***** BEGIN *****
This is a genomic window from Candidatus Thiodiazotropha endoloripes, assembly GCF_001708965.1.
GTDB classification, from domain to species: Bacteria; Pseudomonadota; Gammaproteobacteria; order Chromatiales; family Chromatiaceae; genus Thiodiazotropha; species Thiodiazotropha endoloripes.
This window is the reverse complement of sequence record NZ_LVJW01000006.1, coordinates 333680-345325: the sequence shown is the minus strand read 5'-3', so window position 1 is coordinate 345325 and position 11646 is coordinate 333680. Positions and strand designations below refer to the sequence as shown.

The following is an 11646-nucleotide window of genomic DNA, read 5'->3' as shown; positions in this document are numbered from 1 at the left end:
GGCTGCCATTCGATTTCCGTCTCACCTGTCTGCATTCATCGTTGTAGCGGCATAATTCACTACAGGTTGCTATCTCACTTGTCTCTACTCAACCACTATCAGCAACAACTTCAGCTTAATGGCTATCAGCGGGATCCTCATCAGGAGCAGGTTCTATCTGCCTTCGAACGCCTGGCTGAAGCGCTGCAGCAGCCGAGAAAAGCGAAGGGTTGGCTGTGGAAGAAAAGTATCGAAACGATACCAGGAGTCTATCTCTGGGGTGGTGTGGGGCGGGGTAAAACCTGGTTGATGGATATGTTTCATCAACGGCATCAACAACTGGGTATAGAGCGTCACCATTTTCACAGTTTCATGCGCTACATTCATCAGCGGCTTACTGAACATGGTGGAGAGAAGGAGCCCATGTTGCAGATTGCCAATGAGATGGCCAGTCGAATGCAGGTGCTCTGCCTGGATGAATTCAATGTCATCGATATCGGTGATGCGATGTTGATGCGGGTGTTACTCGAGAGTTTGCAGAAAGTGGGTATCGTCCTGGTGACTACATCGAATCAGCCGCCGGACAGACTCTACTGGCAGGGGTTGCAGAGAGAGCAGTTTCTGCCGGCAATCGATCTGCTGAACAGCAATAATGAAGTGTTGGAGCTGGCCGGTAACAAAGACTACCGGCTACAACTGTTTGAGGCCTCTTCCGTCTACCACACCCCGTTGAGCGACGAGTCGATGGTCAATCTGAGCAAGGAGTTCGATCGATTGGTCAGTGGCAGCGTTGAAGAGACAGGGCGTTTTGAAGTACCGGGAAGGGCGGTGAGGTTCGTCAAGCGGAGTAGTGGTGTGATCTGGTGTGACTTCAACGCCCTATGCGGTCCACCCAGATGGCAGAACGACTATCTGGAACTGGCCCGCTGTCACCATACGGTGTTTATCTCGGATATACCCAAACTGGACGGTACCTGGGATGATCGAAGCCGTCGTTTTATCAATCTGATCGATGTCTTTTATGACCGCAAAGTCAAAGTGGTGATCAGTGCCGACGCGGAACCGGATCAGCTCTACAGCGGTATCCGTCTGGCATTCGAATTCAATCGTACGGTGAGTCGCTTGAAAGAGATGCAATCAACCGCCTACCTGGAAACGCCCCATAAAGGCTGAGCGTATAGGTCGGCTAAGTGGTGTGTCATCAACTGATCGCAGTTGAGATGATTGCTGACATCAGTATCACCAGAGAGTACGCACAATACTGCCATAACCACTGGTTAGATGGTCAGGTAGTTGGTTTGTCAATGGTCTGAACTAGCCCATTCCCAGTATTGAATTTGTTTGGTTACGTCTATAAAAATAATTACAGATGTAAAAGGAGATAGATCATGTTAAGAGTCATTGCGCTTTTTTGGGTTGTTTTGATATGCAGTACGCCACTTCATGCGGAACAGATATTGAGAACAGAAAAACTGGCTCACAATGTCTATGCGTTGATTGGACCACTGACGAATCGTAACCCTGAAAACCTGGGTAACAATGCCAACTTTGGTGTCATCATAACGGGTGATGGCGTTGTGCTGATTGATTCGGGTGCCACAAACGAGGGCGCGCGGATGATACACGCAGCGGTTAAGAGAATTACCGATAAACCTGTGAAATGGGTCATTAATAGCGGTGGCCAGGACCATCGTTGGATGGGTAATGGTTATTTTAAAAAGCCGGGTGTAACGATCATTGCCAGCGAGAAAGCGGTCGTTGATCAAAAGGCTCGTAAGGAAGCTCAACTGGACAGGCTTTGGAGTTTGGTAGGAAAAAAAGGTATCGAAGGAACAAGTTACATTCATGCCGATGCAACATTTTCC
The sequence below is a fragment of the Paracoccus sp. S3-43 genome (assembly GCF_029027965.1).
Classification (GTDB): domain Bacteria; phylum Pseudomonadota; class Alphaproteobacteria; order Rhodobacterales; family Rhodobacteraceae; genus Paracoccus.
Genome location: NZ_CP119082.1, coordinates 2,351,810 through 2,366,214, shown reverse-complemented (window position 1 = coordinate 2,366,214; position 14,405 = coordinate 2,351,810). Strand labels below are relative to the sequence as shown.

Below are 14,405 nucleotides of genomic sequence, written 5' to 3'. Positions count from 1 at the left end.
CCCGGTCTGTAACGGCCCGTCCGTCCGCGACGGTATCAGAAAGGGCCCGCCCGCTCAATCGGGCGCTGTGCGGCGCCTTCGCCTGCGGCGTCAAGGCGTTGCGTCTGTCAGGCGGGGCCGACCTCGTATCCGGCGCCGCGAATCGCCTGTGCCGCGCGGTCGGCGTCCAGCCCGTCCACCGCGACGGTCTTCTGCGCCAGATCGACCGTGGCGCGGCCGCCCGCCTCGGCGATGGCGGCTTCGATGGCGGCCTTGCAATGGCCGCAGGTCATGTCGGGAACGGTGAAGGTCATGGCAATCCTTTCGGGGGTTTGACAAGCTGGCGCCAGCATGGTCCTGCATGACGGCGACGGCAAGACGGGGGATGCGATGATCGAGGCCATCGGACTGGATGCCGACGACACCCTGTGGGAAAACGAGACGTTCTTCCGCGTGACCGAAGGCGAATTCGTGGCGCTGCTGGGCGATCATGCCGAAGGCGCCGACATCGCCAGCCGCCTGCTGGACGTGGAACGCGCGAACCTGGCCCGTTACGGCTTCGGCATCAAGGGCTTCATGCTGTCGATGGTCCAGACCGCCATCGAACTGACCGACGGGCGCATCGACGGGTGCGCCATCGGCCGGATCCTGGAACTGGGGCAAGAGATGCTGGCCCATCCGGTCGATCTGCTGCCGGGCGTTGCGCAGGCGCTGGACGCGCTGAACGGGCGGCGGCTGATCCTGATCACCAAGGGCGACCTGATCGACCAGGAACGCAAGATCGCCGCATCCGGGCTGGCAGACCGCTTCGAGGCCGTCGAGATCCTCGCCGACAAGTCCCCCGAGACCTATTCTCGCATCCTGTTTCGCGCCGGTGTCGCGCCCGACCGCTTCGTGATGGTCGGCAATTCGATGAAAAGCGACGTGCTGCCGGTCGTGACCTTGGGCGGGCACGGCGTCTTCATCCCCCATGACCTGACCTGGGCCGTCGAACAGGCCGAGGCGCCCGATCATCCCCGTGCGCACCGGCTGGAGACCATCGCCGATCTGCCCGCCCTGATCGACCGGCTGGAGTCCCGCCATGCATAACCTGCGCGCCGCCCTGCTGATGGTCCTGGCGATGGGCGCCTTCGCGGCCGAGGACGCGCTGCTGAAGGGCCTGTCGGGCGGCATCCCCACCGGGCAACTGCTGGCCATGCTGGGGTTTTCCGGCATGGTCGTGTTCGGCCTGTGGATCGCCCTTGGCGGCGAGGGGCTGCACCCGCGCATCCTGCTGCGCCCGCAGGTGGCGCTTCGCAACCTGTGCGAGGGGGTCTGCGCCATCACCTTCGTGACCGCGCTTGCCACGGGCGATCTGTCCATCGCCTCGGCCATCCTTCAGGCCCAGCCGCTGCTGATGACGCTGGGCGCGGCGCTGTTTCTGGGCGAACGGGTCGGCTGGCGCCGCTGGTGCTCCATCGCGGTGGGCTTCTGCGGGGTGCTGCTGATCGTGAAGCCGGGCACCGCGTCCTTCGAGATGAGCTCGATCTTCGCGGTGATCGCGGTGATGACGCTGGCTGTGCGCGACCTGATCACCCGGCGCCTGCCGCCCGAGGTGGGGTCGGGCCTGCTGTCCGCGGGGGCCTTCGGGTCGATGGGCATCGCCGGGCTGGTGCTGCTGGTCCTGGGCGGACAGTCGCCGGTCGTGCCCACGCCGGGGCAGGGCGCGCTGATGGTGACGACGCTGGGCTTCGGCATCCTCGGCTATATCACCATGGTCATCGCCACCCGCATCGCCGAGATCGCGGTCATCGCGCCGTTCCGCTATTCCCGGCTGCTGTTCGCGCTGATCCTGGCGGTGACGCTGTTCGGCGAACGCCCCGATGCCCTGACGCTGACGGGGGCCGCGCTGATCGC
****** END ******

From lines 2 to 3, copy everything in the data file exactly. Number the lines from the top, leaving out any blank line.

GTDB classification, from domain to species: Bacteria; Pseudomonadota; Gammaproteobacteria; order Chromatiales; family Chromatiaceae; genus Thiodiazotropha; species Thiodiazotropha endoloripes.
This window is the reverse complement of sequence record NZ_LVJW01000006.1, coordinates 333680-345325: the sequence shown is the minus strand read 5'-3', so window position 1 is coordinate 345325 and position 11646 is coordinate 333680. Positions and strand designations below refer to the sequence as shown.